The Uganda shilling is moving into the right direction and how wonderful it feels. It closed at 3390 on the US dollar, 4499 on the British pound, 3808 on the Euro, 50.67 on the Rupee, 33.49 on the Kenyan shilling, 2598 on the Canadian dollar, 2557 on the Australian dollar and 1.55 on the Tanzania shilling. The shilling now has its resistance at 3375 on the US dollar and its support at 4000.
These are close levels so we can shift a bit and put resistance at 3350 but it has been having a hard time breaking through it. Meanwhile it has easily crashed through the 3375 (former support) repeatedly. So bearing that we hit 4000, the real next big support will be 4425 and if we close above 4000 on the US dollar, you will see panic. This shilling is good for shorting now because if you keep up with the Geo-political affairs from Uganda, this shilling has no leg to stand on except the mercy of the people.
Coffee Arabica closed at $3.78 per kilo.
Coffee Robusta closed at $2.12 per kilo.
Gold closed at $1328 after losing $10 per ounce.
Brent Crude Oil closed at $47.88 after losing $1.77 per barrel.
WTI Crude Oil closed at $45.88 after losing $1.78 per barrel.
Refer to the 2 reports I shared this week on OIL. It is going down. Ignore the hype or stay on the sidelines. You can find them on my blog. I shared them on all social media too.
Shanghai fell by 17 points but it is not bridging any support so it still remains very strong.
Hong Kong rose some 5 points and it has no resistance in sight. It is flying north.
Tokyo gained 7 points which is absolutely useless for the Nikkei. At least it is not tanking.
Frankfurt fell 102 points and it is showing some weakness here but still remaining within a tight range which could go either up or down. For the down side, it has wonderful support so risk takers on the short side could try it. I would hold my positions and not sell or add until it is more definitive because at the moment the DAX looks like it is consolidating before it swings up or at worst crashes through some 5 levels of support. I do not see the latter happening.
Paris fell 51 points and its downside looks more definitive than the DAX but the CAC follows the former quite closely so I would hold all positions for now. However, if I were adventurous, I would shot it for maybe 10 contracts (options, not stocks, sheesh).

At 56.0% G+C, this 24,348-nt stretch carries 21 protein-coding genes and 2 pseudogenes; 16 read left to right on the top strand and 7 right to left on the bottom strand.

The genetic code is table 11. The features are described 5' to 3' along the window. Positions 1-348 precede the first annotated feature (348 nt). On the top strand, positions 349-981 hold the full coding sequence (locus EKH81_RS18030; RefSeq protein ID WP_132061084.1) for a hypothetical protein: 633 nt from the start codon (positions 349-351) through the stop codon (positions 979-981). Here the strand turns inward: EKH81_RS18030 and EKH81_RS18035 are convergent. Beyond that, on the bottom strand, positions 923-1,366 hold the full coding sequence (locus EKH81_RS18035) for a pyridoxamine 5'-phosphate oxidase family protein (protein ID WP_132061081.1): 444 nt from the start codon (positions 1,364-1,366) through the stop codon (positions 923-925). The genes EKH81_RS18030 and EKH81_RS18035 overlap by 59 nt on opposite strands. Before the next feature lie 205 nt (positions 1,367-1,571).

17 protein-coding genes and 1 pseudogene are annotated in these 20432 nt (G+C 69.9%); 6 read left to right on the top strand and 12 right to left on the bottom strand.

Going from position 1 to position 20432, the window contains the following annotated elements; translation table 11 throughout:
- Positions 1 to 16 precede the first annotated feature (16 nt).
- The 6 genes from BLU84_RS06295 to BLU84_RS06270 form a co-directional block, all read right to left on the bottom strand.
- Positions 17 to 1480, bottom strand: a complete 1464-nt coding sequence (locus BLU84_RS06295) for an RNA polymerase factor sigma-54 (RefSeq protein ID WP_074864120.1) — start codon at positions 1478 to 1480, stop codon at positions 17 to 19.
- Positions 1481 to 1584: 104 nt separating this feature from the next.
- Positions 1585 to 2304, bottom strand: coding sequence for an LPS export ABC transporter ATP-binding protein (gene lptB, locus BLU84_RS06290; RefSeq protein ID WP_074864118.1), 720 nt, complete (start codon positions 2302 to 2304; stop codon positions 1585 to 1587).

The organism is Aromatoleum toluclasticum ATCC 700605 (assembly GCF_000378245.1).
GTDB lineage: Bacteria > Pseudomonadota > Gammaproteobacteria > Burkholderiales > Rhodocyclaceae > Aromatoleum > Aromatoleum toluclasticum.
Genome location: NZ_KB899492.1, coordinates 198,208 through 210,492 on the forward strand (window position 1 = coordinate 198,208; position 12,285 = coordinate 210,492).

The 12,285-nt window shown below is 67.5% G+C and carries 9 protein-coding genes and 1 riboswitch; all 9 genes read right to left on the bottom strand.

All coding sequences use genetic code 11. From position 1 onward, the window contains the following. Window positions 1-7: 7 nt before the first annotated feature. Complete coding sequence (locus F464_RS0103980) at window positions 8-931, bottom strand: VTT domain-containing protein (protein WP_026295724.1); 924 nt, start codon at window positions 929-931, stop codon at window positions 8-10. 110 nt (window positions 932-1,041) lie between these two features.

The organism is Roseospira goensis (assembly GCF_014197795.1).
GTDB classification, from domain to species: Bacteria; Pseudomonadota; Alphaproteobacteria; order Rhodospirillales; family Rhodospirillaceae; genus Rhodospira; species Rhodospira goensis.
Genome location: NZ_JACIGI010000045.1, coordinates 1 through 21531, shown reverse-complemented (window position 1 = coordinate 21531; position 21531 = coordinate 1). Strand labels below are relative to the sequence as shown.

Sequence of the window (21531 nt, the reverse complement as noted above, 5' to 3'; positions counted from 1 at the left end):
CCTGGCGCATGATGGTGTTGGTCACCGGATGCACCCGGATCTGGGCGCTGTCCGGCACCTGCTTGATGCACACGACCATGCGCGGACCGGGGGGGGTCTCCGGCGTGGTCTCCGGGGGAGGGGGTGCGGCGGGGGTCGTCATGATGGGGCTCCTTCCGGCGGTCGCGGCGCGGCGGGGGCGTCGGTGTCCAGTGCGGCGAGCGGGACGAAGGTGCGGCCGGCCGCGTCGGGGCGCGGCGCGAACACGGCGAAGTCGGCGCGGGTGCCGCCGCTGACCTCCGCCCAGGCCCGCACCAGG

London lost 82 points. Now this changes the whole picture for Europe. The 3 indices could make good shorts if you can spare the money. They put in red candles; Paris and London are testing support. Frankfurt is no where near testing it so be careful on that one.
Toronto gapped down and crashed through support. It lost 263 points. Damn it oil, why did you have to go and do that silly thing?
Dow Jones Industrial Average – Holly CRAP. Was there an earthquake in USA and we missed it? I only reported on one earth quake in East Africa (Uganda and Tanzania, 10 died) and it was only a 5.7 magnitude on the Richter scale. The Dow did not only gap down. It opened under its support (50 day moving average) and then proceeded to follow gravity like the sky was falling. We have had a rough week in Uganda and most of us have been focusing on the happenings in Africa
Standard and Poor lost 53 points. Is this basketball? What the bloody hell happened on Wall Street today? The chart is ugly like you have no idea.
NASDAQ – Ditto. I give up. It lost 134 points. Something is going on in New York people. Let us check on the Global news though.
<< Volatility is back.
The tranquillity that enveloped global markets for more than two months was upended Friday as worries about interest rates sent stocks and bonds tumbling in a broad-based selloff.
Global equities fell the most since Britain voted to secede from the European Union.